Bowland Beth: The Life of an English Hen Harrier, a 2017 book by film director David Cobham, studies the persecution of the hen harrier on the grouse moors of the Forest of Bowland.[22]

Partial recovery of the species[edit]

In 2014 it was announced that the Forest of Bowland would be one of the SPAs included in a European Union LIFE project designed to ensure a sustainable future for Hen harriers in England and Scotland. Called "Conserving the hen harrier (Circus cyaneus) in northern England and southern and eastern Scotland",[23] the project aimed to work constructively with landowners and the shooting community.[24] In 2015 a single chick fledged in the Forest. In 2018 two nests were reported on land belonging to United Utilities.[25] In 2020–22 the work of staff from Natural England and gamekeepers from the area's estates, monitored by the RSPB, showed further progress, with 22 hen harriers fledging in 2020, 31 in 2021[26] and at least 53 in 2022.[citation needed]


Bowland is dominated by a central upland landform (generally above 1,200 feet (370 m) and rising to 1,700 feet (520 m))[1] of deeply incised gritstone fells covered with tracts of heather-covered peat moorland and blanket bog. The lower slopes of the fells are dotted with stone-built farms and small villages and are criss-crossed by drystone walls enclosing reclaimed moorland pasture. Steep-sided wooded valleys link the upland and lowland landscapes. In the north-east of the area are extensive coniferous plantations and the eastern limestone areas support high-quality species-rich meadows.[27] Caves in the area include Hell Hole, Whitewell Cave and Whitewell Pot. It is surrounded by the Yorkshire Dales and South Pennines, from which the fells are separated by the Aire Gap and Ribble Valley.

The southern part of the Forest of Bowland is divided by the valley of the River Hodder. West of the river lies a tract of lowland dotted by limestone hills, such as the New Laund and Long Knott. East of the Hodder is a low-lying area known as the Lees. Nearby, higher up, are Browsholme Moor and Burholme Moor.[1]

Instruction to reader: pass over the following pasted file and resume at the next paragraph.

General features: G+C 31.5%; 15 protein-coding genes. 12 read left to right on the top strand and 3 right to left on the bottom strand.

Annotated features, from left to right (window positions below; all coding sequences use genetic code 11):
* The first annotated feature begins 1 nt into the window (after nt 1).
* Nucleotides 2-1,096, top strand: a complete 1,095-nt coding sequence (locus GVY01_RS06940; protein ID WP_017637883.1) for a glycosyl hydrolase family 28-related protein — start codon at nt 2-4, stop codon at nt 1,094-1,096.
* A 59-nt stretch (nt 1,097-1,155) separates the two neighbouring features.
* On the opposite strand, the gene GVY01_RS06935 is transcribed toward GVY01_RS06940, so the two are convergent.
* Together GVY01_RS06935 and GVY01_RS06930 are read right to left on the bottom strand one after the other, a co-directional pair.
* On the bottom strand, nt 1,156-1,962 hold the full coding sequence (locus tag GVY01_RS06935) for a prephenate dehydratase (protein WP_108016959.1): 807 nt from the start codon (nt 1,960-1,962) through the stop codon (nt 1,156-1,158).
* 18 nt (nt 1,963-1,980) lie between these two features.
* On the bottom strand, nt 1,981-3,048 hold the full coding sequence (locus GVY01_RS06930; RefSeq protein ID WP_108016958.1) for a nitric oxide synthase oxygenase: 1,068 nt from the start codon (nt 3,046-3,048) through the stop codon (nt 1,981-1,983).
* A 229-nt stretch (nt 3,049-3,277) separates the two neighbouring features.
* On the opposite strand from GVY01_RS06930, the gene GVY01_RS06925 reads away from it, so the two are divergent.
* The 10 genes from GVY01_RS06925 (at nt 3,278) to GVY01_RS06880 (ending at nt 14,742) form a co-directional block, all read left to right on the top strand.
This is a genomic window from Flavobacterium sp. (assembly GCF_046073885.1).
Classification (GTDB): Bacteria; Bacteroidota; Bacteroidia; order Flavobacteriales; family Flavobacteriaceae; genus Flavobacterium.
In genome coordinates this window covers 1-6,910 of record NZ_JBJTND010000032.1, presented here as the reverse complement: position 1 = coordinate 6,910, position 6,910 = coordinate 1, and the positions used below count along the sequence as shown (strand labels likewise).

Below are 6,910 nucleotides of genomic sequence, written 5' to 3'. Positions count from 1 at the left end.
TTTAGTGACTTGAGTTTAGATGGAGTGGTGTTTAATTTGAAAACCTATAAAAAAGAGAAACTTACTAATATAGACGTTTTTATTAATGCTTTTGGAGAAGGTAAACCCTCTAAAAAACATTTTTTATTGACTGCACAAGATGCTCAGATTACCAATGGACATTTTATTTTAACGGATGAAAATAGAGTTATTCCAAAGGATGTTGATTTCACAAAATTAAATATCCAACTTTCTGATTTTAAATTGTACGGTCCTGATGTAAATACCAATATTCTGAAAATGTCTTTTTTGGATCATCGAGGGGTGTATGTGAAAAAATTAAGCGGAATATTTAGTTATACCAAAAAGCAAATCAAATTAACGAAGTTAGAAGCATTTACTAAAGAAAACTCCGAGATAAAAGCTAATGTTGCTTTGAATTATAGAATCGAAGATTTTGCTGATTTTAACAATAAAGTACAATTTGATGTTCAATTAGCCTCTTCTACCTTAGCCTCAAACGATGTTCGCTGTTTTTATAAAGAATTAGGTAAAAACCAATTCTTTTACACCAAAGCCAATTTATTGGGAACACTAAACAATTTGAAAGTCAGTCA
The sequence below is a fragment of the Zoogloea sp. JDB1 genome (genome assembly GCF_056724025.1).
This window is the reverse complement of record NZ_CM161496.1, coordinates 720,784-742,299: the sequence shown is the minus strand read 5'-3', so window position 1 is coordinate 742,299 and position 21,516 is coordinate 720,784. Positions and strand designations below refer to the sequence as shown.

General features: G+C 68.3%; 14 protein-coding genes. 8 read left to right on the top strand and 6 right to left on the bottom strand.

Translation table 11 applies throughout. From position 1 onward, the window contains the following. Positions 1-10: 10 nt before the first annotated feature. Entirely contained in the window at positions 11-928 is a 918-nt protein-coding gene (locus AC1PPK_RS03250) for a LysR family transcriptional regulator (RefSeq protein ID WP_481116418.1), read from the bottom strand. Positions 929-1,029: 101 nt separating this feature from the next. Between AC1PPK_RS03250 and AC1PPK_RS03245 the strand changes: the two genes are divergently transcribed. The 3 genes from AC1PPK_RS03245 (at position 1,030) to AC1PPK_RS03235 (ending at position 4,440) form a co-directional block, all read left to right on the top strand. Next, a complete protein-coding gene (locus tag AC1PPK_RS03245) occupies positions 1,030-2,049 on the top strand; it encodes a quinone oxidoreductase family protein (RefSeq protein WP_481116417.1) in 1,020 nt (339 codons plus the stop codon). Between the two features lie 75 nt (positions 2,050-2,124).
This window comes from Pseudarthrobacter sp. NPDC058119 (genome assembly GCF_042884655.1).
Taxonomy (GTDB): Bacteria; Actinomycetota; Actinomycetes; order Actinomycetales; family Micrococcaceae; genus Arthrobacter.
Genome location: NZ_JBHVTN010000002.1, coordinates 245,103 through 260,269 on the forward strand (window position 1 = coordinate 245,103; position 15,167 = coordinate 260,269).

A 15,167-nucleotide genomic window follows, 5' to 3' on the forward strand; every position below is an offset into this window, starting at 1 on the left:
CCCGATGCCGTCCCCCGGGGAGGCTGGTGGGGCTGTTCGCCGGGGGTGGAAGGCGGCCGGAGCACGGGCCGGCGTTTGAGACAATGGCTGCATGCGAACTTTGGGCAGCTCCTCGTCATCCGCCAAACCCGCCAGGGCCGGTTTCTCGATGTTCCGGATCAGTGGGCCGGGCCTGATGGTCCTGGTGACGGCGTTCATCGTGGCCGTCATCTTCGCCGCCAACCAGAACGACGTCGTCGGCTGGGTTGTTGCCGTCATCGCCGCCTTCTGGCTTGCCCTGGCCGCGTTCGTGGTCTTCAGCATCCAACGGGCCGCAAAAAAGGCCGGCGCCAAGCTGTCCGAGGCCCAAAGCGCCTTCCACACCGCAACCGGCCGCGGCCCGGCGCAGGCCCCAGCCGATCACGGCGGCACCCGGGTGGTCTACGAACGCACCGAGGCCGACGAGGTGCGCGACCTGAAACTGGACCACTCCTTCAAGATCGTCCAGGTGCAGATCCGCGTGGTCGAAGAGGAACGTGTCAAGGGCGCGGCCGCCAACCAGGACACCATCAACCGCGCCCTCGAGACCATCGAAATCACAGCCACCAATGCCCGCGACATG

The Forest of Bowland is formed largely from the succession of sandstones, mudstones and siltstones dating from the late Carboniferous period which constitute the Millstone Grit Group. Early Carboniferous rocks in the form of the limestones and associated rocks of the Craven and Bowland High groups underlie the area at depth and are exposed at the surface around its south-eastern margin. The succession in stratigraphic order (uppermost/youngest at top) is this:

  • Millstone Grit Group
    • Silsden Formation
      • Ward's Stone Sandstone (member)
      • Roeburndale Member (including the Dure Clough Sandstone)
    • Pendleton Formation
      • Brennand Grit (member) (corresponds to the Warley Wise Grit or Grassington Grit elsewhere)
      • Pendle Grit Member
  • Craven Group
    • Bowland Shale Formation (mudstone and siltstone)
    • Pendleside Limestone Formation (interbedded limestone and mudstone, conglomerate)
    • Hodderense Limestone Formation
    • Hodder Mudstone Formation (limestone and mudstone)
  • Bowland High Group
    • Chatburn Limestone Formation (formerly a 'group')[28]

The Ward's Stone Sandstone forms the peaks and hillsides of Clougha Pike, Ward's Stone, Tarnbrook Fell, Wolfhole Crag and Mallowdale Fell whilst the Dure Clough Sandstone forms White Hill, Great Harlow and Lythe Fell. The Brennand Grit forms Bowland Knotts, Great and Little Bull Stones, Whitendale Hanging Stones and parts of Brennand Fell. The Pendle Grit forms almost all of the fells south-west of the Trough of Bowland and all of the south-east of the Forest from Winfold Fell to Croasdale Fell as far east as Gisburn Forest. It also forms Birkett, Waddington, Easington and Grindleton fells, south of Slaidburn.[29]

Museum and visitor centre[edit]

The Bowland Visitor Centre is located in Beacon Fell Country Park in the AONB. It is managed by Lancashire County Council Countryside Service and provides visitors with information about the AONB and surrounding countryside.